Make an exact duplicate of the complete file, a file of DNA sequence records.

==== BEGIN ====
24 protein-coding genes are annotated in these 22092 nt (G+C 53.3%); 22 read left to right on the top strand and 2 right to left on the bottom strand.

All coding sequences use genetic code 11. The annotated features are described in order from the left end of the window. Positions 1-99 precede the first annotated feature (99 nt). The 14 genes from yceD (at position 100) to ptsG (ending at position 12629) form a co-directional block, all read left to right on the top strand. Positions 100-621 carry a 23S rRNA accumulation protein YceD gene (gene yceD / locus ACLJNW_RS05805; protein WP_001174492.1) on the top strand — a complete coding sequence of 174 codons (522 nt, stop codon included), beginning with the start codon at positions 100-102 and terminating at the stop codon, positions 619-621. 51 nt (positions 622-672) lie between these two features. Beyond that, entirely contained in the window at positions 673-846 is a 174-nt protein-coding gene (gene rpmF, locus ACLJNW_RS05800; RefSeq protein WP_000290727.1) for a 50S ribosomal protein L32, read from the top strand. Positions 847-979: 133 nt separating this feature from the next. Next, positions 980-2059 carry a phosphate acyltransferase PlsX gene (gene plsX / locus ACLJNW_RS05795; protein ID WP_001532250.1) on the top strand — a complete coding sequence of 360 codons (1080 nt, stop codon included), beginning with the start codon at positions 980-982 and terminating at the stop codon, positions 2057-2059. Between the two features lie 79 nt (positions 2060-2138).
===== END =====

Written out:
24 protein-coding genes are annotated in these 22092 nt (G+C 53.3%); 22 read left to right on the top strand and 2 right to left on the bottom strand.

All coding sequences use genetic code 11. The annotated features are described in order from the left end of the window. Positions 1-99 precede the first annotated feature (99 nt). The 14 genes from yceD (at position 100) to ptsG (ending at position 12629) form a co-directional block, all read left to right on the top strand. Positions 100-621 carry a 23S rRNA accumulation protein YceD gene (gene yceD / locus ACLJNW_RS05805; protein WP_001174492.1) on the top strand — a complete coding sequence of 174 codons (522 nt, stop codon included), beginning with the start codon at positions 100-102 and terminating at the stop codon, positions 619-621. 51 nt (positions 622-672) lie between these two features. Beyond that, entirely contained in the window at positions 673-846 is a 174-nt protein-coding gene (gene rpmF, locus ACLJNW_RS05800; RefSeq protein WP_000290727.1) for a 50S ribosomal protein L32, read from the top strand. Positions 847-979: 133 nt separating this feature from the next. Next, positions 980-2059 carry a phosphate acyltransferase PlsX gene (gene plsX / locus ACLJNW_RS05795; protein ID WP_001532250.1) on the top strand — a complete coding sequence of 360 codons (1080 nt, stop codon included), beginning with the start codon at positions 980-982 and terminating at the stop codon, positions 2057-2059. Between the two features lie 79 nt (positions 2060-2138).